By NEIL HARTNELL
Tribune Business Editor
The deputy prime minister yesterday pledged "drastic improvement" after the World Bank concluded it was easier to do business in the war-torn West Bank and Gaza Strip than The Bahamas.
KP Turnquest, pictured, told Tribune Business that planned reforms to the Government's processes and interaction with the private sector, driven by the increasing use of technology, would warrant "a significant upgrade" to The Bahamas' 118th spot in the World Bank's "ease of doing business" index.
While that represented an improvement of just one spot from last year's 119th position, the World Bank still put The Bahamas two places behind the 116th-ranked West Bank and Gaza Strip - the Palestinian territories regularly subjected to bombardments, economic blockades and lengthy power outages as a result of conflict with Israel.
Mr Turnquest, though, said The Bahamas was frequently "short changed" by assessments from the World Bank and other international agencies, which often failed to account for improvements and reforms enacted by this nation.
He added that the Government will initiate legal reforms to give effect to recommendations from its own "Ease of Doing Business" committee, chaired by Lynn Holowesko, when the mid-year budget is unveiled in the House of Assembly in early 2019.
The Minnis administration's critics, though, are likely to seize on the World Bank's latest findings to argue that its much-touted "ease of doing business" focus has yet to bear fruit, with The Bahamas effectively "treading water" and going nowhere fast in terms of improving its competitiveness and attraction for foreign direct investment (FDI).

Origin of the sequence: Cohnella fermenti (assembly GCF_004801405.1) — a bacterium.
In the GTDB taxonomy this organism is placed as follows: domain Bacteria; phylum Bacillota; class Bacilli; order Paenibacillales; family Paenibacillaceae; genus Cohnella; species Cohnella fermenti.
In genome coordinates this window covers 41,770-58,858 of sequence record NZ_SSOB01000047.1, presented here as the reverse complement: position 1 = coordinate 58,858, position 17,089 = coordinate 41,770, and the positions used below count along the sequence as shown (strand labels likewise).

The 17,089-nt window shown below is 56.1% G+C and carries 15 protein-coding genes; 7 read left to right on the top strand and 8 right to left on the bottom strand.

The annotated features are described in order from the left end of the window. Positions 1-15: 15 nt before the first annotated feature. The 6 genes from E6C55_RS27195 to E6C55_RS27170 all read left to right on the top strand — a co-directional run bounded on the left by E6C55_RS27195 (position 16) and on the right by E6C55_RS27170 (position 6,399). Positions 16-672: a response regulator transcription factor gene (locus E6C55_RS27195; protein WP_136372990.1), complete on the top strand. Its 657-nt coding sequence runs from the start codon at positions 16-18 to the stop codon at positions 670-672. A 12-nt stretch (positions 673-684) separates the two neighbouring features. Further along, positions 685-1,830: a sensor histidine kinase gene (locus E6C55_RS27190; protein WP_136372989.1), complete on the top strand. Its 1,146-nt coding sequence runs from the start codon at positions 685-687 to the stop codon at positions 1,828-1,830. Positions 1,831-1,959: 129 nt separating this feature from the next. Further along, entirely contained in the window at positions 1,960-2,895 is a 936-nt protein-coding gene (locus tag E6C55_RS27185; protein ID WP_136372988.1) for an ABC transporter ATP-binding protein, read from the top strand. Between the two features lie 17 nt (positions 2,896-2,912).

In truth, both the Government and its political opponents can use the latest World Bank index - with its rankings for 2019 - to make their rival cases. The latest rankings do represent an improvement, albeit the smallest possible upgrade, and provide further evidence that The Bahamas' has "bottomed out" by arresting multiple years of slippage in the index.
The Bahamas' lowest-ever ranking came in 2016, when it fell to 121st spot, prompting alarm among the private sector and swift pledges of fundamental reform by the then-Christie administration to turn the situation around.
Its successor can point to initiatives such as the Commercial Enterprises Act, which streamlined the Immigration regime for approved companies in targeted industries, and introduction of the "single portal" Internet window for start-ups' Business Licence applications as moves that could have merited a much higher upgrade from the World Bank.
The reality, though, is this nation has only improved by three places over two years, and remains a long way short of its former "ease of doing business" slot in the 60s and 70s spots - a position that once placed it in the world's top-third.
The Bahamas' ranking below West Bank and the Gaza Strip is likely to be both alarming and embarrassing, although some aspects of the Palestinian territories' ratings appear questionable - especially their 54th spot for "ease of trading across borders", given that the latter area is currently blockaded by both Israel and Egypt.
Mr Turnquest, while arguing that the World Bank and other agencies often fail to give due reward for implementing reforms, yesterday conceded that The Bahamas has to go further in protecting its economic and investment reputation.
"It's typical that they don't give you the credit but, by the same token, we still recognise we have some work to do," the Deputy Prime Minister told Tribune Business. "Hopefully in the next update we will see some further improvement.
"There are some legal changes, and the implementation of technology solutions, that we think will bring about drastic improvements that warrant a significant upgrade."
Mr Turnquest identified these as "the single [Internet] portal for doing business with the Government from a business point of view, as well as technology upgrades we are looking at for government services as a whole".
He declined to identify those specific "upgrades" and "services", as they did not fall under his Ministry, but promised they would lead to "modernisation throughout the system and the way the citizen interacts with the Government and maintains its records".